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I have mongo installed on Centos instance in AWS and I am connecting to the mongoDB server from my system. To connect from remote system we need to change bind_ip value to 0.0.0.0 in /etc/mongod.conf file and have done the same thing. Still I am not able to connect to the mongoDB from my system. When I checked weather the changed bind_ip is reflecting or not using netstat -a command the result is

tcp  0  0   localhost:27017  0.0.0.0:*    LISTEN

but, to connect from remote system it should be

tcp  0  0   0.0.0.0:27017  0.0.0.0:*    LISTEN

So the change in bind_ip value is not reflecting. Can anyone help on this?

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  • Welcome to the site.What is the MongoDB version(x,y,z)? – Md Haidar Ali Khan Nov 15 '18 at 15:39
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tcp 0 0 localhost:27017 0.0.0.0:* LISTEN

As per @Jay Gordon blog documented here This output means that users are only permitted to access our MongoDB instance on port 27017 via IP 127.0.0.1.

Starting in MongoDB 3.6, mongos bind to localhost by default. See Default Bind to Localhost.

The hostnames and/or IP addresses and/or full Unix domain socket paths on which mongos should listen for client connections. You may attach mongos to any interface. To bind to multiple addresses, enter a list of comma-separated values.

EXAMPLE

localhost,/tmp/mongod.sock

Note: When possible, use a logical DNS hostname instead of an ip address, particularly when configuring replica set members or sharded cluster members. The use of logical DNS hostnames avoids configuration changes due to ip address changes.

To bind to all IPv4 addresses, enter 0.0.0.0.

To bind to all IPv4 and IPv6 addresses, enter ::,0.0.0.0 or alternatively, use the net.bindIpAll setting.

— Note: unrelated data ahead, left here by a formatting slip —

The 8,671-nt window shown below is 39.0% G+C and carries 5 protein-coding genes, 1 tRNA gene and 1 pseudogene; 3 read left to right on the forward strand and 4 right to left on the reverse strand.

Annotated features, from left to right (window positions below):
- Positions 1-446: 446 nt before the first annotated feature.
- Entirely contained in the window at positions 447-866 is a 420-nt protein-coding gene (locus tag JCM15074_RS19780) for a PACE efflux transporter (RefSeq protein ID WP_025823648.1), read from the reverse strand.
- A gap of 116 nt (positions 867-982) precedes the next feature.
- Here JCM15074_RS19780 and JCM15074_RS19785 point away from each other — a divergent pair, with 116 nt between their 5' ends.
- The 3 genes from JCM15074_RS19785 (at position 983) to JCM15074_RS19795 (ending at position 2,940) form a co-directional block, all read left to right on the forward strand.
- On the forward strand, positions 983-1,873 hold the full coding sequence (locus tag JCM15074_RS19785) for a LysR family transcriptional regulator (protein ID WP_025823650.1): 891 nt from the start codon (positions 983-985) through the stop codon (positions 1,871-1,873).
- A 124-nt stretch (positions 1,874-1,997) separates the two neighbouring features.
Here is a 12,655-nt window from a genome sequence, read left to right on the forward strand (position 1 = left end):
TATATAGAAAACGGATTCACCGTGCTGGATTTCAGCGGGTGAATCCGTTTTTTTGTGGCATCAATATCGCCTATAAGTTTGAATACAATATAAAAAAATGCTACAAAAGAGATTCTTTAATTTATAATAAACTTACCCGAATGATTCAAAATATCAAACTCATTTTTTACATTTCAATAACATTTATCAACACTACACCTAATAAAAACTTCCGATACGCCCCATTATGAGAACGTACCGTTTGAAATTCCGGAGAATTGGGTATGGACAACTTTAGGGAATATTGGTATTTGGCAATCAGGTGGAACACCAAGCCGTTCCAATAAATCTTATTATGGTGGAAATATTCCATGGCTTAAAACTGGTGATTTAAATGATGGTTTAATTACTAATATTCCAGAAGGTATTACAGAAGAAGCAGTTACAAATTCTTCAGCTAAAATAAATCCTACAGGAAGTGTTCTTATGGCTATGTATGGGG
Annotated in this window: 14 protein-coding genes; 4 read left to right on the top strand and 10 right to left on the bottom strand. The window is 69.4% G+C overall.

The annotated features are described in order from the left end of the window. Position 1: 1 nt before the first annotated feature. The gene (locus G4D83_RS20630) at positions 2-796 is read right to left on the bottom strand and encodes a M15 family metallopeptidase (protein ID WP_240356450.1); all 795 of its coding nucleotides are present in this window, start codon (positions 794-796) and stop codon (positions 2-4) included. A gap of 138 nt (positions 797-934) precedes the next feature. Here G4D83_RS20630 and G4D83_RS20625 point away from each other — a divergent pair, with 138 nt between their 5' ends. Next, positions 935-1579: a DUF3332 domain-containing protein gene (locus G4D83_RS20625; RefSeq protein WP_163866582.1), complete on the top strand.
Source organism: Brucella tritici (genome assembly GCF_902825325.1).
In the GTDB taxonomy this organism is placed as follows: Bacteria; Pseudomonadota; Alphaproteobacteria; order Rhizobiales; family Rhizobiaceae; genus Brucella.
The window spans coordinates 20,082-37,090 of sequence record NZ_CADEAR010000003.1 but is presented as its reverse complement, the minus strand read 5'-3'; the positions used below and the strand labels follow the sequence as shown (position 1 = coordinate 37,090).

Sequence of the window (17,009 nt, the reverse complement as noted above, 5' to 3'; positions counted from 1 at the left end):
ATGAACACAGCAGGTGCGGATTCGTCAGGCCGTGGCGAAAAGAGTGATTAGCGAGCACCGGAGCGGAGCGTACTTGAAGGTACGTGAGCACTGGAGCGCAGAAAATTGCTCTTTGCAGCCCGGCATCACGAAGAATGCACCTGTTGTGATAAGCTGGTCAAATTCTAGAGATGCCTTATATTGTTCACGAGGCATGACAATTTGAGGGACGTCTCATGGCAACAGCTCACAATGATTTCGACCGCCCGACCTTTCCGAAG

Enable Access Control and Enforce Authentication

Enable access control and specify the authentication mechanism. You can use the default MongoDB authentication mechanism or an existing external framework. Authentication requires that all clients and servers provide valid credentials before they can connect to the system. In clustered deployments, enable authentication for each MongoDB server.

See Authentication and Enable Auth.

WARNING: Before you bind to other ip addresses, consider enabling access control and other security measures listed in Security Checklist to prevent unauthorized access.

If you would like to make this available to other systems on your network, you'll want to bind the local IP associated with the private network. To determine network interface configuration easily, we can just run an ifconfig from the command line:

For Example

To determine network interface configuration easily, we can just run an ifconfig from the command line:

ubuntu@ip-172-16-0-211:~$ ifconfig
eth0      Link encap:Ethernet  HWaddr 0e:5e:76:83:49:3e
          inet addr:172.16.0.211  Bcast:172.16.0.255  Mask:255.255.255.0
          inet6 addr: fe80::c5e:76ff:fe83:493e/64 Scope:Link
          UP BROADCAST RUNNING MULTICAST  MTU:9001  Metric:1
          RX packets:65521 errors:0 dropped:0 overruns:0 frame:0
          TX packets:7358 errors:0 dropped:0 overruns:0 carrier:0
          collisions:0 txqueuelen:1000
          RX bytes:94354063 (94.3 MB)  TX bytes:611646 (611.6 KB)

We have the IP we want to make part of the list of acceptable network addresses we can listen from. I will open the /etc/mongodb.conf file and edit it to reflect the additional network IP:

The file's changes will be:

# network interfaces
net:
  port: 27017
  bindIp: 127.0.0.1,172.16.0.211

After modifying bindIP under "net" from just 127.0.0.1 to include private IP address 172.16.0.211, we should be able to restart and see it listening from netstat on both now:

ubuntu@ip-172-16-0-211:~$ sudo service mongod stop
ubuntu@ip-172-16-0-211:~$ sudo service mongod start
ubuntu@ip-172-16-0-211:~$ sudo netstat -plnt | egrep mongod
tcp        0      0 172.16.0.211:27017      0.0.0.0:*               LISTEN      2892/mongod
tcp        0      0 127.0.0.1:27017         0.0.0.0:*               LISTEN      2892/mongod

For further your ref here and here

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